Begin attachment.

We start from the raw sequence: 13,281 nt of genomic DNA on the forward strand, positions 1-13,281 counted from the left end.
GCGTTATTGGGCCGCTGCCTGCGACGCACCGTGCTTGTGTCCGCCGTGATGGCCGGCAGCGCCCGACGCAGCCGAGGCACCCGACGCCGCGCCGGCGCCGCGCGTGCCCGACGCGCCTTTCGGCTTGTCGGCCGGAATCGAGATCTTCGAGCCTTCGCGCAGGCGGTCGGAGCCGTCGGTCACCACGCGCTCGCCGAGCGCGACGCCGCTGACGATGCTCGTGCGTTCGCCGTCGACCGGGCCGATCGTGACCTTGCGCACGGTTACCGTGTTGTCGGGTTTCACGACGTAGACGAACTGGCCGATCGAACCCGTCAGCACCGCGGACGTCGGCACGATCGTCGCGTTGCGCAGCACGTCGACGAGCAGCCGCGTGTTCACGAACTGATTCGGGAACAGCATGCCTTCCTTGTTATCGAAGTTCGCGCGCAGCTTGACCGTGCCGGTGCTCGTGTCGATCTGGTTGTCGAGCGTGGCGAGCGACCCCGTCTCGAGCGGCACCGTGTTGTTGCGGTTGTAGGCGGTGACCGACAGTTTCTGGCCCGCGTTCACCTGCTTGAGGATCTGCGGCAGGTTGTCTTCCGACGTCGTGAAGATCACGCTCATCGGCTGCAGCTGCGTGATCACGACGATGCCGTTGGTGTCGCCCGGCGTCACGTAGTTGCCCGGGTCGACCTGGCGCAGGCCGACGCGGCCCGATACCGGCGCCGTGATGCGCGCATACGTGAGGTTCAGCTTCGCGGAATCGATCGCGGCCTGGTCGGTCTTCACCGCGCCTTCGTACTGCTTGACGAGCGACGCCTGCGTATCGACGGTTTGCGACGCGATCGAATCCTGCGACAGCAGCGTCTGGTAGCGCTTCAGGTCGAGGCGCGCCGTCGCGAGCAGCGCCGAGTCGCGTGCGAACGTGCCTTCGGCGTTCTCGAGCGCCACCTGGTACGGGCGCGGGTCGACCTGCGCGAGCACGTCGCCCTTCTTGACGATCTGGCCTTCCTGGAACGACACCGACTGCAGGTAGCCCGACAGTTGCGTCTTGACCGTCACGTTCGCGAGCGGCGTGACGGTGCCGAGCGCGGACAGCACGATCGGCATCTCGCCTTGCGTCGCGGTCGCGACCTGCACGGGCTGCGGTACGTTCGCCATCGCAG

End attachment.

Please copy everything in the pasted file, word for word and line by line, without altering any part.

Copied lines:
We start from the raw sequence: 13,281 nt of genomic DNA on the forward strand, positions 1-13,281 counted from the left end.
GCGTTATTGGGCCGCTGCCTGCGACGCACCGTGCTTGTGTCCGCCGTGATGGCCGGCAGCGCCCGACGCAGCCGAGGCACCCGACGCCGCGCCGGCGCCGCGCGTGCCCGACGCGCCTTTCGGCTTGTCGGCCGGAATCGAGATCTTCGAGCCTTCGCGCAGGCGGTCGGAGCCGTCGGTCACCACGCGCTCGCCGAGCGCGACGCCGCTGACGATGCTCGTGCGTTCGCCGTCGACCGGGCCGATCGTGACCTTGCGCACGGTTACCGTGTTGTCGGGTTTCACGACGTAGACGAACTGGCCGATCGAACCCGTCAGCACCGCGGACGTCGGCACGATCGTCGCGTTGCGCAGCACGTCGACGAGCAGCCGCGTGTTCACGAACTGATTCGGGAACAGCATGCCTTCCTTGTTATCGAAGTTCGCGCGCAGCTTGACCGTGCCGGTGCTCGTGTCGATCTGGTTGTCGAGCGTGGCGAGCGACCCCGTCTCGAGCGGCACCGTGTTGTTGCGGTTGTAGGCGGTGACCGACAGTTTCTGGCCCGCGTTCACCTGCTTGAGGATCTGCGGCAGGTTGTCTTCCGACGTCGTGAAGATCACGCTCATCGGCTGCAGCTGCGTGATCACGACGATGCCGTTGGTGTCGCCCGGCGTCACGTAGTTGCCCGGGTCGACCTGGCGCAGGCCGACGCGGCCCGATACCGGCGCCGTGATGCGCGCATACGTGAGGTTCAGCTTCGCGGAATCGATCGCGGCCTGGTCGGTCTTCACCGCGCCTTCGTACTGCTTGACGAGCGACGCCTGCGTATCGACGGTTTGCGACGCGATCGAATCCTGCGACAGCAGCGTCTGGTAGCGCTTCAGGTCGAGGCGCGCCGTCGCGAGCAGCGCCGAGTCGCGTGCGAACGTGCCTTCGGCGTTCTCGAGCGCCACCTGGTACGGGCGCGGGTCGACCTGCGCGAGCACGTCGCCCTTCTTGACGATCTGGCCTTCCTGGAACGACACCGACTGCAGGTAGCCCGACAGTTGCGTCTTGACCGTCACGTTCGCGAGCGGCGTGACGGTGCCGAGCGCGGACAGCACGATCGGCATCTCGCCTTGCGTCGCGGTCGCGACCTGCACGGGCTGCGGTACGTTCGCCATCGCAG